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Prosecutor quits over revelation of contact with judge in Na case

March 2, 2012 - 15:23 By Korea Herald
A prosecutor who claimed she was pressured by a judge to indict a netizen that slandered the judge’s wife, resigned Friday amid a dispute over the veracity of her claim.

While the prosecution is not commenting on the reason for the resignation, opposition parties have criticized the investigative body and called for a thorough probe into the scandal.

Prosecutor Park Eun-jeong of Incheon District Prosecutors’ Office Bucheon Division announced her decision to resign on the organization’s intranet early on Friday morning.

“I would like to thank my colleagues,” she said.

Park, however, did not clarify whether she was called by Judge Kim Jae-ho, who worked at the Seoul Western District Court at that time, in 2006 and was asked to indict a blogger who posted a slew of articles criticizing Kim’s wife, Na Kyung-won, for having attended a Japanese Self-Defense Forces ceremony in 2004.

Judges are required to be neutral in all cases. If the claim is verified, Kim could be subject to a heavy penalty, legal insiders said. It could also deal a heavy blow to Na, who is now planning to run for the April 12 general election as a ruling Saenuri Party candidate, they said.

Park’s initial claim was made to a small number of prosecution insiders but was made public when “Naneun Ggomsuda,” the nation’s most downloaded political podcast, cheered Park for her “sacrifice” on its Wednesday episode.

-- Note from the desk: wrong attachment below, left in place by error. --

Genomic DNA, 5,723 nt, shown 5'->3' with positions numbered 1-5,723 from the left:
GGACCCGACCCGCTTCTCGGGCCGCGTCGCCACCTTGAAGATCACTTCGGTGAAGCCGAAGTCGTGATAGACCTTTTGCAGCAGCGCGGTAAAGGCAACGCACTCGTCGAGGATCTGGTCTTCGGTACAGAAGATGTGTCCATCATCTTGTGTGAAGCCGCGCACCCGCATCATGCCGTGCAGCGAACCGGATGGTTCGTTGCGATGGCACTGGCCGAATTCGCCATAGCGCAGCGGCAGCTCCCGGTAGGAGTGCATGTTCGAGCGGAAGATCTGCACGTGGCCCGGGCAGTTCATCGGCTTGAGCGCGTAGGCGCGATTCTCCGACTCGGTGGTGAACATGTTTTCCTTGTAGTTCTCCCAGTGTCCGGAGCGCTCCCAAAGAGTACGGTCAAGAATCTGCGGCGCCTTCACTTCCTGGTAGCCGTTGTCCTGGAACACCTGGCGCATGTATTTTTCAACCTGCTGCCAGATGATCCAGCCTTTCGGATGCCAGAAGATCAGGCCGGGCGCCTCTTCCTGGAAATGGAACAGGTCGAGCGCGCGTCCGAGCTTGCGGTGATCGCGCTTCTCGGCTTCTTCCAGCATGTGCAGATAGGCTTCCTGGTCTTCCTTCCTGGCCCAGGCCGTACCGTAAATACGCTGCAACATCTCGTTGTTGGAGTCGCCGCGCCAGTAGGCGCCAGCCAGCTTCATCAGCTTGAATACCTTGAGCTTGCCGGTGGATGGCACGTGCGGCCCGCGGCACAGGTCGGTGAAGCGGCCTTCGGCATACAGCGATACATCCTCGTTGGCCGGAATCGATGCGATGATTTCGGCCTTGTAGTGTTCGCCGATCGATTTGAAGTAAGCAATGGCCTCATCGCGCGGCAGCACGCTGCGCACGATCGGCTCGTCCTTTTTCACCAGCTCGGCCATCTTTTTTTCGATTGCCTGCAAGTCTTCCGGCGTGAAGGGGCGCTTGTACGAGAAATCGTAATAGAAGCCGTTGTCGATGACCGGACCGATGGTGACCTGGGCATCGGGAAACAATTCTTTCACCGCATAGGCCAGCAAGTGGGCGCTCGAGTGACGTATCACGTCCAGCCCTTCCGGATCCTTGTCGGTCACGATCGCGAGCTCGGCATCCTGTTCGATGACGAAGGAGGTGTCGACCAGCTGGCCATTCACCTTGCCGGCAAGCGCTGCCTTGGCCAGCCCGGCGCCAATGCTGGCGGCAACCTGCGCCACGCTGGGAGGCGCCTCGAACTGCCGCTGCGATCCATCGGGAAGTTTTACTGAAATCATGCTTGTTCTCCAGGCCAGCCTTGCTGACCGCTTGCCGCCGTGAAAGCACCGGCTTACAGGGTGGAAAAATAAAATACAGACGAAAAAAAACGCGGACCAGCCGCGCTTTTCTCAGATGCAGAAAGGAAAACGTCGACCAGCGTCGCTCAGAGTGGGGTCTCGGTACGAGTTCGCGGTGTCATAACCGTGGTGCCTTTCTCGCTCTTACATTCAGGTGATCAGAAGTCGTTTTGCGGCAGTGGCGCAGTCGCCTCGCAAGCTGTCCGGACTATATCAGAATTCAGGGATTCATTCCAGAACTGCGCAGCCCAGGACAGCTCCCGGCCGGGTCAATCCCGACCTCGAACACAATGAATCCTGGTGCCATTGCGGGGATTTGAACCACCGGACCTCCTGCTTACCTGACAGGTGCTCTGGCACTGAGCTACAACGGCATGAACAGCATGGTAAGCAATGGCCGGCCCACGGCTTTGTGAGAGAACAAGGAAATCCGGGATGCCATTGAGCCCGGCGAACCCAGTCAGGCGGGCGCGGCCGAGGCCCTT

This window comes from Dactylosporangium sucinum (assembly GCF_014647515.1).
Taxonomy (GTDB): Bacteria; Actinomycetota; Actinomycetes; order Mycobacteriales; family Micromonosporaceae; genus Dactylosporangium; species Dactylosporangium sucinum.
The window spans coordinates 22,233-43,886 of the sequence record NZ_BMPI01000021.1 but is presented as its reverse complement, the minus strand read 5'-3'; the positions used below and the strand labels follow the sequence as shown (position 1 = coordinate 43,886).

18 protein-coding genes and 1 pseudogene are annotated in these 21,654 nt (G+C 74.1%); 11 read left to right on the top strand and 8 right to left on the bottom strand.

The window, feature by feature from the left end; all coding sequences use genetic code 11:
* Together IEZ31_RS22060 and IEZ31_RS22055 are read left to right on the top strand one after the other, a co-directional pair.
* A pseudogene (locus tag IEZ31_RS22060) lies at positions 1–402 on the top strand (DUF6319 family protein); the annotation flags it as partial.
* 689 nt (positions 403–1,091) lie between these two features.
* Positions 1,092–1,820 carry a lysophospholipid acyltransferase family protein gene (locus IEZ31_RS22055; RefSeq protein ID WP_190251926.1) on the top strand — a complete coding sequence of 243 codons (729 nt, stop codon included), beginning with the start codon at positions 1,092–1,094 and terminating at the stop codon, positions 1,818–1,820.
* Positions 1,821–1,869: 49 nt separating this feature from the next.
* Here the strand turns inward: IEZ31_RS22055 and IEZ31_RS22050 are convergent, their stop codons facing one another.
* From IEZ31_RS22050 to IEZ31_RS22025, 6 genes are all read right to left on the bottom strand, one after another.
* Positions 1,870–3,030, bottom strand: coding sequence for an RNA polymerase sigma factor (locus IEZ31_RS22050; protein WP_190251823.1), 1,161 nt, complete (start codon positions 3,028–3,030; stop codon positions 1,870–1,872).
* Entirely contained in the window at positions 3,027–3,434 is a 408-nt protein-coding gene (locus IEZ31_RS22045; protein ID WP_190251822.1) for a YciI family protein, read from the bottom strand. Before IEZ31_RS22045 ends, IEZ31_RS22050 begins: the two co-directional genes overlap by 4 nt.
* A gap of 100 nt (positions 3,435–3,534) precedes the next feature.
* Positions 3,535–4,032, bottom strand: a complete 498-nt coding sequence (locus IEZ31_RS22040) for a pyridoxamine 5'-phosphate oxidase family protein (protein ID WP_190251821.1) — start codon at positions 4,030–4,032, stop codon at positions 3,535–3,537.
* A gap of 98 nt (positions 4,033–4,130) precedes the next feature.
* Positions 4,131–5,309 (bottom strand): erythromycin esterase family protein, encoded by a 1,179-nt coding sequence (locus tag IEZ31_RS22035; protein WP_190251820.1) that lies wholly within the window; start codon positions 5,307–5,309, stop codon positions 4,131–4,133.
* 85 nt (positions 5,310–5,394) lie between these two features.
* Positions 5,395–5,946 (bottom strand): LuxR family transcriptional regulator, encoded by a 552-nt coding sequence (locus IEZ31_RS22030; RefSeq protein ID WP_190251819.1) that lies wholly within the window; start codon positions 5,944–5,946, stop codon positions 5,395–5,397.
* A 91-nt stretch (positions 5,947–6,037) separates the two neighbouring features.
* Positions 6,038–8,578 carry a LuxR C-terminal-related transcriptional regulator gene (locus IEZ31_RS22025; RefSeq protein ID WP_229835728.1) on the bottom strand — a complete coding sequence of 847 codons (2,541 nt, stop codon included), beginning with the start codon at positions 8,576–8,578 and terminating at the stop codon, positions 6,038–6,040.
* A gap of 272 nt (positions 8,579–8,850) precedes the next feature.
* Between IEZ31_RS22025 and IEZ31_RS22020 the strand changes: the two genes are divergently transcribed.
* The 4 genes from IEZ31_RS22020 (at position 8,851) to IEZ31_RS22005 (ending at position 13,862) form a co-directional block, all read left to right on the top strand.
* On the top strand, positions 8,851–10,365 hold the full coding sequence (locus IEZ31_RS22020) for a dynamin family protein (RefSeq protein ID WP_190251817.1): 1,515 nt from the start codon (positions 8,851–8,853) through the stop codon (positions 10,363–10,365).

Na’s aides have filed a complaint against one of the panelists for making a similar allegation and Park went public to save the panelist, the hosts claimed.

Kyunghyang Shinmun daily also claimed Friday that Park was phoned and asked to do a favor for Kim.

Park has continued to avoid the media. Baek Hye-ryeon, a former colleague of Park, said the media frenzy had left the whistleblower aghast.

On Friday, the largest opposition Democratic United Party urged the prosecution to launch an investigation into the scandal.

“A judge calling up a prosecutor could be regarded as pressure even though Kim may have not directed the indictment verbally. We demand the prosecution to set the record straight about the matter,” the party said in a press release.

Professor Lee Sang-don of Chung-Ang University, who is also a member of the ruling Saenuri Party’s emergency governing party, also criticized Kim.

“If it turns out to be true, the scandal could damage the credibility and righteousness of the judicial body. How could people trust the verdicts such judges make?” he said on a radio show.

Na held a press conference on Thursday evening and denied the allegations. “My husband never asked anyone a favor,” she said. But she refused to answer whether Kim had made a phone call to Park.

Prosecutor Choi Young-woon, who led the blogger indictment after Park took maternity leave in early 2006, said he had not received any order from Na. The netizen was slapped with a 7 million won fine by the Supreme Court eight months after the indictment.

Upon being asked if he was requested to indict the blogger by other people, Choi said, “I do not remember.”

The Supreme Prosecutors’ Office on Friday said it rejected Park’s offer to resign.

“She had not done anything wrong and there is no reason for her to step down,” a prosecution insider was quoted by saying to Money Today newspaper.

By Bae Ji-sook (